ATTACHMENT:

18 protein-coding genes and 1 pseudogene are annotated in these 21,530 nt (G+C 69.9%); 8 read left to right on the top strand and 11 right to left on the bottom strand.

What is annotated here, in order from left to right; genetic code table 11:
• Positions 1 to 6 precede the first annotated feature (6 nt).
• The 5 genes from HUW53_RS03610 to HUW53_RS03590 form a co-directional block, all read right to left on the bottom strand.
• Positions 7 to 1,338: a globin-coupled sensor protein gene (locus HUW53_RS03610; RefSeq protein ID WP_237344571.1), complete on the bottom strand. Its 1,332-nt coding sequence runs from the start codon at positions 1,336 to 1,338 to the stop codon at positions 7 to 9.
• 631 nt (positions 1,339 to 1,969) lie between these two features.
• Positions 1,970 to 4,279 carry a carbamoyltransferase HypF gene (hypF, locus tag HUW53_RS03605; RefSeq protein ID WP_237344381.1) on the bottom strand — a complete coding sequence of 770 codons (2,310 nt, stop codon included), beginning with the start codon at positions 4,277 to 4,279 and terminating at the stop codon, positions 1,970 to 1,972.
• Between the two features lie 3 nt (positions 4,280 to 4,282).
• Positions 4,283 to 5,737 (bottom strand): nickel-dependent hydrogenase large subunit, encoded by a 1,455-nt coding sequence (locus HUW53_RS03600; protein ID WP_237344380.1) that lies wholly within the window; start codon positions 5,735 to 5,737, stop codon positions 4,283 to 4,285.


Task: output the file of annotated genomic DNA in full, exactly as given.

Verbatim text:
18 protein-coding genes and 1 pseudogene are annotated in these 21,530 nt (G+C 69.9%); 8 read left to right on the top strand and 11 right to left on the bottom strand.

What is annotated here, in order from left to right; genetic code table 11:
• Positions 1 to 6 precede the first annotated feature (6 nt).
• The 5 genes from HUW53_RS03610 to HUW53_RS03590 form a co-directional block, all read right to left on the bottom strand.
• Positions 7 to 1,338: a globin-coupled sensor protein gene (locus HUW53_RS03610; RefSeq protein ID WP_237344571.1), complete on the bottom strand. Its 1,332-nt coding sequence runs from the start codon at positions 1,336 to 1,338 to the stop codon at positions 7 to 9.
• 631 nt (positions 1,339 to 1,969) lie between these two features.
• Positions 1,970 to 4,279 carry a carbamoyltransferase HypF gene (hypF, locus tag HUW53_RS03605; RefSeq protein ID WP_237344381.1) on the bottom strand — a complete coding sequence of 770 codons (2,310 nt, stop codon included), beginning with the start codon at positions 4,277 to 4,279 and terminating at the stop codon, positions 1,970 to 1,972.
• Between the two features lie 3 nt (positions 4,280 to 4,282).
• Positions 4,283 to 5,737 (bottom strand): nickel-dependent hydrogenase large subunit, encoded by a 1,455-nt coding sequence (locus HUW53_RS03600; protein ID WP_237344380.1) that lies wholly within the window; start codon positions 5,735 to 5,737, stop codon positions 4,283 to 4,285.